From NACLA: Criminals or Citizens? Mining and Citizen Protest in Correa’s Ecuador
Correísmo, President Rafael Correa’s particular brand of Latin American “post-neoliberal” populism, has developed a reputation for saying one thing, doing another, and criminalizing those who point out the difference. The criminalization of protest, together with state-led resource extraction, contradicts the socially minded programs of Ecuador’s 2008 Constitution. While Correa pushed for the creation of state industries to combat exploitation by multinational corporations, the development of state-owned economic enterprises is yielding a less egalitarian model than promised. Increasingly, these state industries act like foreign firms. Nowhere is this more apparent than in the way the state has marked protestors – or even those simply seeking transparency – as criminals.
According to a report by the Defensoría del Pueblo de Ecuador (2011), criminalization of protest takes two forms in Ecuador. On the one hand, the state has launched attacks against individuals. This overt criminalization has been well documented. For example, movement leaders like Javier Ramírez, who led his community of Junín against the opening of a copper mining project in the Llurimagua concession, have been incarcerated on dubious charges. President Correa has also become well known for calling environmentalists “infantile,” “romantics,” and even “terrorists.” These now emblematic cases of criminalization have been the subject of much national and international attention.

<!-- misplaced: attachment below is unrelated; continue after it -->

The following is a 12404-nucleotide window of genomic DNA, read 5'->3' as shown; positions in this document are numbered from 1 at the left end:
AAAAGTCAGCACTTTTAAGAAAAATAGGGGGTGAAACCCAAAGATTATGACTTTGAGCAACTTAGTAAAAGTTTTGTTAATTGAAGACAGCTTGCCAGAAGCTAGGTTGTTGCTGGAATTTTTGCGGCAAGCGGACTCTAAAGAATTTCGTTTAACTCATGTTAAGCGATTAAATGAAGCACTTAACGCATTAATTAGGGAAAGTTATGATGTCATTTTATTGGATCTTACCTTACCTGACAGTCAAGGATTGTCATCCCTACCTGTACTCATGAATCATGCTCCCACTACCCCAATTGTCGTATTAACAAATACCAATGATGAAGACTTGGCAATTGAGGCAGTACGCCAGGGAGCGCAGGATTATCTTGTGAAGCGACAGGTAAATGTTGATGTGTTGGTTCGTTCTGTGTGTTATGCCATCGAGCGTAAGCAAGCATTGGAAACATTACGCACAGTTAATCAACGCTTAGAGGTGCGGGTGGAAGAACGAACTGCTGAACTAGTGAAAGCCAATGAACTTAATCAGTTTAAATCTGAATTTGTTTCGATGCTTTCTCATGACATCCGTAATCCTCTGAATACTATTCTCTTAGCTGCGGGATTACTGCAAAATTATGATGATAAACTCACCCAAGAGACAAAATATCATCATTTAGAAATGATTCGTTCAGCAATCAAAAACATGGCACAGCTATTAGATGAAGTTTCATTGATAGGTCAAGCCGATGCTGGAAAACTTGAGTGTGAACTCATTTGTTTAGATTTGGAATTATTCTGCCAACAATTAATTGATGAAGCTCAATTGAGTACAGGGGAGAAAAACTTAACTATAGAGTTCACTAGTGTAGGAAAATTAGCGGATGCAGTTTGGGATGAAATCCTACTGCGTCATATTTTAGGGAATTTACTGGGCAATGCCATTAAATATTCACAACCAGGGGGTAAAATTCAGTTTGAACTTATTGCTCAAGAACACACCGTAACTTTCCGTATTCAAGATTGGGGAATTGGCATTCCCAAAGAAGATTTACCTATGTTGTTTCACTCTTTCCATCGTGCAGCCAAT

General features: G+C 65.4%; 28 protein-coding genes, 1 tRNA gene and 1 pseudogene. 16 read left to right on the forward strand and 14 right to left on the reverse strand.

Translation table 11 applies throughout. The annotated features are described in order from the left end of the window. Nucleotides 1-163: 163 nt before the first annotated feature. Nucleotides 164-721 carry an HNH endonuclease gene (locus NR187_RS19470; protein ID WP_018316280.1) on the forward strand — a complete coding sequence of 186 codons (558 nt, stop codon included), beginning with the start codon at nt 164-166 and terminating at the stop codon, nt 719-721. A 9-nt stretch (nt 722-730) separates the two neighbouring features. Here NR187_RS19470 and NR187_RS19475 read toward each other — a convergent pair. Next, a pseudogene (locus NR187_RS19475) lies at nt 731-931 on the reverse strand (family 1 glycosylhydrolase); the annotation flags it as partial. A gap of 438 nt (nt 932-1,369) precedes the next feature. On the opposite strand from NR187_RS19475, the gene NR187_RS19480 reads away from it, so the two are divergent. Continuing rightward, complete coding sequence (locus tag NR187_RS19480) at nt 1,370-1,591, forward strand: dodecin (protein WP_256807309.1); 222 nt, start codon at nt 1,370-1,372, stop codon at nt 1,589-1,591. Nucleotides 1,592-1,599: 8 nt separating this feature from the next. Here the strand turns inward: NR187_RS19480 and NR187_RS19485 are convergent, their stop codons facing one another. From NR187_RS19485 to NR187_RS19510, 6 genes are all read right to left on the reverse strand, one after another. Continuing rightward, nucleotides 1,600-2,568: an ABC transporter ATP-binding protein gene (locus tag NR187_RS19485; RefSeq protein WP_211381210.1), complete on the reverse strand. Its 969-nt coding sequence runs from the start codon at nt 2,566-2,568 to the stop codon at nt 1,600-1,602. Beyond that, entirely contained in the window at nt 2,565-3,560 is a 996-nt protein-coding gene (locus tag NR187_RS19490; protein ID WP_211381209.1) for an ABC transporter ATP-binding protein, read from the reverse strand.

On the other hand, criminalization has become institutionalized – codified in state law and characterized by any perceived threat to the state. In 2009, for example, the state temporarily closed the well-known environmental organization, Accíon Ecológica, punishing the organization for critiques of the government and its role in anti-mining protests. Only later did state officials argue that the organization was working beyond the scope of its mission and charter. The Correa government has also argued that the organization did not register with the Ministry of Environment despite the fact the Ministry did not exist when Accíon Ecológica was founded.